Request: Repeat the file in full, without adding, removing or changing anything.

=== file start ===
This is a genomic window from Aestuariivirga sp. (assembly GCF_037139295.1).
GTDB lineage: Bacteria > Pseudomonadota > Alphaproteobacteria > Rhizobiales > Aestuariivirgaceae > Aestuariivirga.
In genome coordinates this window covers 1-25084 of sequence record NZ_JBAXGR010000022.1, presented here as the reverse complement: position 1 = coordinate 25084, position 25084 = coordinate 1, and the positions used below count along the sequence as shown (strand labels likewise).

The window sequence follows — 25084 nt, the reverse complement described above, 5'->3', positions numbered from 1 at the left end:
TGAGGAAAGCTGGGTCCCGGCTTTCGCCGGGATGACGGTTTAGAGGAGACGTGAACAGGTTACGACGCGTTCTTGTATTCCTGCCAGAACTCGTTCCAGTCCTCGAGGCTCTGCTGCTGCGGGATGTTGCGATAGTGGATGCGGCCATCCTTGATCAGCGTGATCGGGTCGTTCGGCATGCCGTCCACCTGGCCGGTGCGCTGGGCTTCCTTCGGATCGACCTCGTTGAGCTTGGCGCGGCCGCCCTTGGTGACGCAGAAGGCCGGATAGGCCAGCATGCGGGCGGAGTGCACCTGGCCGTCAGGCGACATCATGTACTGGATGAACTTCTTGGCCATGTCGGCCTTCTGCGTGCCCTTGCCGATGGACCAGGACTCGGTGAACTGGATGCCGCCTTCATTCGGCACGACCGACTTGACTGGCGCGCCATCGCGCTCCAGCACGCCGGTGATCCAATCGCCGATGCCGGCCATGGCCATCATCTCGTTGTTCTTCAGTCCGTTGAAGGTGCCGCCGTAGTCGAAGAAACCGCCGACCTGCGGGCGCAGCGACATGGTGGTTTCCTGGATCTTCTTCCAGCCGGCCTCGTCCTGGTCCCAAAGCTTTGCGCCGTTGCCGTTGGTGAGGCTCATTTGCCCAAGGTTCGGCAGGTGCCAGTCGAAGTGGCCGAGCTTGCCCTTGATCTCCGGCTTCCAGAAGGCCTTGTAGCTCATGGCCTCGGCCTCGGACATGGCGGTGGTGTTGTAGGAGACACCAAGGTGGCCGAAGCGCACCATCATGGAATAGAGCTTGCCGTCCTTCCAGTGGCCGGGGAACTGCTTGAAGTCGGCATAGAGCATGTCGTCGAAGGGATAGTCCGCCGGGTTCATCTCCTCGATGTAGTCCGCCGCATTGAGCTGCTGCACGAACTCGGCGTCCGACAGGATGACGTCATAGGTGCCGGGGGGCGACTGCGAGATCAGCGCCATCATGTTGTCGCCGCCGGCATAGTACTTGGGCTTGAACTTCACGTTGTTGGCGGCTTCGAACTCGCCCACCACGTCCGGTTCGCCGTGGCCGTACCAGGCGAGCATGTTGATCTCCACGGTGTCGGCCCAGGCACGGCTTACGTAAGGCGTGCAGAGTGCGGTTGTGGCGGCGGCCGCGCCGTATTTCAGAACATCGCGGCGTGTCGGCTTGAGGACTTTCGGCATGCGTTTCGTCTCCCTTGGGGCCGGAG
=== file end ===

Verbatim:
This is a genomic window from Aestuariivirga sp. (assembly GCF_037139295.1).
GTDB lineage: Bacteria > Pseudomonadota > Alphaproteobacteria > Rhizobiales > Aestuariivirgaceae > Aestuariivirga.
In genome coordinates this window covers 1-25084 of sequence record NZ_JBAXGR010000022.1, presented here as the reverse complement: position 1 = coordinate 25084, position 25084 = coordinate 1, and the positions used below count along the sequence as shown (strand labels likewise).

The window sequence follows — 25084 nt, the reverse complement described above, 5'->3', positions numbered from 1 at the left end:
TGAGGAAAGCTGGGTCCCGGCTTTCGCCGGGATGACGGTTTAGAGGAGACGTGAACAGGTTACGACGCGTTCTTGTATTCCTGCCAGAACTCGTTCCAGTCCTCGAGGCTCTGCTGCTGCGGGATGTTGCGATAGTGGATGCGGCCATCCTTGATCAGCGTGATCGGGTCGTTCGGCATGCCGTCCACCTGGCCGGTGCGCTGGGCTTCCTTCGGATCGACCTCGTTGAGCTTGGCGCGGCCGCCCTTGGTGACGCAGAAGGCCGGATAGGCCAGCATGCGGGCGGAGTGCACCTGGCCGTCAGGCGACATCATGTACTGGATGAACTTCTTGGCCATGTCGGCCTTCTGCGTGCCCTTGCCGATGGACCAGGACTCGGTGAACTGGATGCCGCCTTCATTCGGCACGACCGACTTGACTGGCGCGCCATCGCGCTCCAGCACGCCGGTGATCCAATCGCCGATGCCGGCCATGGCCATCATCTCGTTGTTCTTCAGTCCGTTGAAGGTGCCGCCGTAGTCGAAGAAACCGCCGACCTGCGGGCGCAGCGACATGGTGGTTTCCTGGATCTTCTTCCAGCCGGCCTCGTCCTGGTCCCAAAGCTTTGCGCCGTTGCCGTTGGTGAGGCTCATTTGCCCAAGGTTCGGCAGGTGCCAGTCGAAGTGGCCGAGCTTGCCCTTGATCTCCGGCTTCCAGAAGGCCTTGTAGCTCATGGCCTCGGCCTCGGACATGGCGGTGGTGTTGTAGGAGACACCAAGGTGGCCGAAGCGCACCATCATGGAATAGAGCTTGCCGTCCTTCCAGTGGCCGGGGAACTGCTTGAAGTCGGCATAGAGCATGTCGTCGAAGGGATAGTCCGCCGGGTTCATCTCCTCGATGTAGTCCGCCGCATTGAGCTGCTGCACGAACTCGGCGTCCGACAGGATGACGTCATAGGTGCCGGGGGGCGACTGCGAGATCAGCGCCATCATGTTGTCGCCGCCGGCATAGTACTTGGGCTTGAACTTCACGTTGTTGGCGGCTTCGAACTCGCCCACCACGTCCGGTTCGCCGTGGCCGTACCAGGCGAGCATGTTGATCTCCACGGTGTCGGCCCAGGCACGGCTTACGTAAGGCGTGCAGAGTGCGGTTGTGGCGGCGGCCGCGCCGTATTTCAGAACATCGCGGCGTGTCGGCTTGAGGACTTTCGGCATGCGTTTCGTCTCCCTTGGGGCCGGAG